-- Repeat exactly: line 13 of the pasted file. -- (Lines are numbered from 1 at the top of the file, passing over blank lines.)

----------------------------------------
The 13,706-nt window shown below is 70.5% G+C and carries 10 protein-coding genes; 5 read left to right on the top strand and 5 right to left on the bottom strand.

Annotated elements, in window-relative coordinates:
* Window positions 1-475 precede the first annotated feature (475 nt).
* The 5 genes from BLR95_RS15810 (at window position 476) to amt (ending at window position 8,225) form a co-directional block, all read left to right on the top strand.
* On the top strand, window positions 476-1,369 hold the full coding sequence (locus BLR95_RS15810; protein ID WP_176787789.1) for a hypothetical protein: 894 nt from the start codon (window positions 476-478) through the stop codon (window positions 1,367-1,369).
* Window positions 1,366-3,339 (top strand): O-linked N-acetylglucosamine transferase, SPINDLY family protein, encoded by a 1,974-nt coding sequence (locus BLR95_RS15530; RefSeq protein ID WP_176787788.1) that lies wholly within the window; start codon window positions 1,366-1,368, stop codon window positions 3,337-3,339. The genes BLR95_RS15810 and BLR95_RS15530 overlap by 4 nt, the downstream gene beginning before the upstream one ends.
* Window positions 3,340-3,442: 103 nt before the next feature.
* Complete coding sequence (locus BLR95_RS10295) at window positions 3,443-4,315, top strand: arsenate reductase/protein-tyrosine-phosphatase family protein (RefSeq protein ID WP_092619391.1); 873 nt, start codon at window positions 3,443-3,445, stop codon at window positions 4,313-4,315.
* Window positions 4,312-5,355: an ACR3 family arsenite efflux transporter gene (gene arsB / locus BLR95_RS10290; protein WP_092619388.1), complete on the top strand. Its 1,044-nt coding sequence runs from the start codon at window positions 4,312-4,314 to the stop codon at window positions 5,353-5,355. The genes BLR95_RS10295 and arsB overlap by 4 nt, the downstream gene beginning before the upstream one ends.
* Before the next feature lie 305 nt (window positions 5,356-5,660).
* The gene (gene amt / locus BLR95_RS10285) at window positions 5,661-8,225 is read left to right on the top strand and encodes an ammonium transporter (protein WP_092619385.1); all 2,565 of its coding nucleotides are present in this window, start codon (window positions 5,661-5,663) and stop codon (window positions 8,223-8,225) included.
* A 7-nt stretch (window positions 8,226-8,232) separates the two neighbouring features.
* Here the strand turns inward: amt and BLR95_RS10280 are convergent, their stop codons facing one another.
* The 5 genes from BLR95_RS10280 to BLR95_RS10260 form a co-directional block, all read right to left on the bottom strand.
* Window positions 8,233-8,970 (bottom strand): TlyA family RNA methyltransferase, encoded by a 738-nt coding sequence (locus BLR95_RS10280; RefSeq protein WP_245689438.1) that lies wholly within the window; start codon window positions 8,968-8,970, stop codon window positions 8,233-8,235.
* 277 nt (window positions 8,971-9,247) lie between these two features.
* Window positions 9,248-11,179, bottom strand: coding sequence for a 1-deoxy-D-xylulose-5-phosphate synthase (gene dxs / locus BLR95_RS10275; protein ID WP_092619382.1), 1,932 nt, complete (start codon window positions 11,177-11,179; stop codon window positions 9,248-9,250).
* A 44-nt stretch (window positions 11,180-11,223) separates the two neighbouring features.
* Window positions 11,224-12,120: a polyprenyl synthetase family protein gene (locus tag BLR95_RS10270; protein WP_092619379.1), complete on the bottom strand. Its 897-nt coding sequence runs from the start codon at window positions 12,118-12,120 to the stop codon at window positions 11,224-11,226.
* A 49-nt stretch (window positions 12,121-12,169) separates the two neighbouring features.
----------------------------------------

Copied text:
* Here the strand turns inward: amt and BLR95_RS10280 are convergent, their stop codons facing one another.